Workplace Innovation



Marie Madden, Ideas Institute & Tina Maguire Smith, Manufacturing Division

What is Workplace Innovation and why use it?  Workplace Innovation aims to improve workplace performance and working lives and to stimulate positive organisational change through inclusive dialogue and by releasing the creativity of employees.  SIPTU will utilise Workplace Innovation as one method to help retain and ultimately increase employment in the manufacturing sector

In the Manufacturing Division, we have taken our role seriously and in conjunction with the IDEAS Institute, we have already demonstrated our commitment to secure the future of Irish manufacturing in a very real and practical way.    We have developed and successfully “road-tested” a robust yet flexible model that guarantees “the co-ordinated and collaborative approach” mentioned above.  Our joint union-management approach is actively working in a number of manufacturing companies.  This union-led initiative is the pragmatic response needed to strengthen, and grow, the Irish manufacturing sector.  This is the SIPTU response to the present crisis.

How it works

A detailed procedure has been developed to show how the initial contacts are made with both sides.   Our members are always consulted first.   The process will consist of meeting(s) with shop stewards/committee and whatever additional general meetings/discussions are required.  It is only with members’ approval that the management team are spoken to.

Our initial meeting with management is especially critical.  The traditional assumption made is that the union is clearly “part of the problem”.   Senior managers need to be convinced that we can bring a new and creative energy to the table and, therefore, we should be viewed instead as a critical “part of the solution”.   Hence, this first meeting with management is vitally important and may be the only chance we get to make the case for our involvement in the change process.   The importance of this initial meeting is explained below:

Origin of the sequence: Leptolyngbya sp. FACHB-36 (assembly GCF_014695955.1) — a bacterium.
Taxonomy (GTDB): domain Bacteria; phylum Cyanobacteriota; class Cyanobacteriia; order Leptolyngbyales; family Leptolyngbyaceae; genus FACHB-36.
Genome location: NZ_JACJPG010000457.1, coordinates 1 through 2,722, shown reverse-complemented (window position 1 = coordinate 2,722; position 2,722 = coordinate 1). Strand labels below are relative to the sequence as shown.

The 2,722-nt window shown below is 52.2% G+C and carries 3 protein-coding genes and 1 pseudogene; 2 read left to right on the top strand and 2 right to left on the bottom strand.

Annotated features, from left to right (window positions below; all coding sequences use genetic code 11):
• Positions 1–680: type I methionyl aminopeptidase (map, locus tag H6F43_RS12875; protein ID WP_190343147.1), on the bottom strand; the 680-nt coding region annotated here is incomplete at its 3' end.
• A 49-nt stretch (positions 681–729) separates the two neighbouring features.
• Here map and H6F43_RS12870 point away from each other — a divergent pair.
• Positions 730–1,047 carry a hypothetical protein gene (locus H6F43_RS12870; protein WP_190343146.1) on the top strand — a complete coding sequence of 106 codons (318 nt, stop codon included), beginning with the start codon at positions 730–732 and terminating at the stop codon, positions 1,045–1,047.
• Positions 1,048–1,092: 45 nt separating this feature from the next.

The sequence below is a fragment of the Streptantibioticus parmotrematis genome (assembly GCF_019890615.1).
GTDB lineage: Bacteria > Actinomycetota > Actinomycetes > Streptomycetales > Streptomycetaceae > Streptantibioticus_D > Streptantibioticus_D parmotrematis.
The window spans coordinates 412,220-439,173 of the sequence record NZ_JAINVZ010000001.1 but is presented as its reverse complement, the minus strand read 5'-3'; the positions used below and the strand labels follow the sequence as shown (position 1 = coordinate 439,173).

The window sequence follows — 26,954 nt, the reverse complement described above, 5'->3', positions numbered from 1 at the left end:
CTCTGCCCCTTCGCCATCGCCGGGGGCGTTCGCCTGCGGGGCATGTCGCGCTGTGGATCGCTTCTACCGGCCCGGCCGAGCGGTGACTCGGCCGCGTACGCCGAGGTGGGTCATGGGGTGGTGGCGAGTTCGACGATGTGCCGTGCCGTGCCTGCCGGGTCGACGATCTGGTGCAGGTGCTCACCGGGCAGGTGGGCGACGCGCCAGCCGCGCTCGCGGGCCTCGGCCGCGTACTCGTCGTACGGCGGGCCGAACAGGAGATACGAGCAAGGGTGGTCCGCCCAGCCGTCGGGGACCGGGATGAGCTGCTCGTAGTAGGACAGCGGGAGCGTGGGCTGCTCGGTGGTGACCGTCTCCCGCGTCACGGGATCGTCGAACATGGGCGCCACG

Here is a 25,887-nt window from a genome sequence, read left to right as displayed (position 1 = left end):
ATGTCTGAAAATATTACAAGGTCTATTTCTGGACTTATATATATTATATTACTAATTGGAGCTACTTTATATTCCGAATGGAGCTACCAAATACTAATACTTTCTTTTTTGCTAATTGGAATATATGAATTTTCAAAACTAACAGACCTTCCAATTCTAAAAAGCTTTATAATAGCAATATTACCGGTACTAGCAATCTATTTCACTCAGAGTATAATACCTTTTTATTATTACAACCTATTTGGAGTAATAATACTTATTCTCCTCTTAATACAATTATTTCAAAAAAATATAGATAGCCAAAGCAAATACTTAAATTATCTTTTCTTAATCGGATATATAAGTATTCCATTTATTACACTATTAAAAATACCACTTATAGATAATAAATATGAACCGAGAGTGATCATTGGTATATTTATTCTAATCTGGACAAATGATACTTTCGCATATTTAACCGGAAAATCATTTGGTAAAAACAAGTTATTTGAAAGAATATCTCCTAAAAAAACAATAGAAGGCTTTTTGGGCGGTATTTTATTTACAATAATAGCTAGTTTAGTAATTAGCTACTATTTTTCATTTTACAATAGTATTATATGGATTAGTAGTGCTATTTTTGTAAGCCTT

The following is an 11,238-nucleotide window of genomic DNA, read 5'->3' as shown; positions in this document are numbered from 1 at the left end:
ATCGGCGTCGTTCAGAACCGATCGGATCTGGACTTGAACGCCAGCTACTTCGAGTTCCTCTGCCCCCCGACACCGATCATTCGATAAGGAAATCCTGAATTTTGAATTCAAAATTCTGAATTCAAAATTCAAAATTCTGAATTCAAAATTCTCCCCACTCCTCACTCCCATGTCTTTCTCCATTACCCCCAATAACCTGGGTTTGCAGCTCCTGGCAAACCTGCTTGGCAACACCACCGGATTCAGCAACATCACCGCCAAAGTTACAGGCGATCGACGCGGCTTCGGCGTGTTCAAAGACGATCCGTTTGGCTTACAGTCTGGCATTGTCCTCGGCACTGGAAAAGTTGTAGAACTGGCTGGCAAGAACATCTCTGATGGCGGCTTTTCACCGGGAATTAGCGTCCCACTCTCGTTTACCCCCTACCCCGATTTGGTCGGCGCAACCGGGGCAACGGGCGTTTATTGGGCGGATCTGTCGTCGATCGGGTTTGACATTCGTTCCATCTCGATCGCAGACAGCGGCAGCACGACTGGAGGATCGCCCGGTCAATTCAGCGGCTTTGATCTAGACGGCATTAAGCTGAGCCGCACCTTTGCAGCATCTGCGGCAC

General President, Jack O’Connor

If both sides agree to proceed, then the next step is the selection/establishment of the JUMSG.  This group will determine the overall strategic direction to be taken.  Thus, the make-up of the JUMSG is critical to future success and all JUMSG members must be leaders and influencers – all fully committed to and supportive of this joint union-management approach.     This requires the involvement of visionary shop stewards as well as committed senior managers.    This group (JUMSG) become the leaders of the change process.

Both sides must be comfortable in moving into such a joint approach.   If either side will not agree to fully engage, then the process cannot begin.    A useful analogy is the scrum in a game of rugby football.

Both sides need to:
“Crouch” — – get ready and consider the process and potential outcomes,
“Touch” — – make meaningful and constructive contact with the opposition,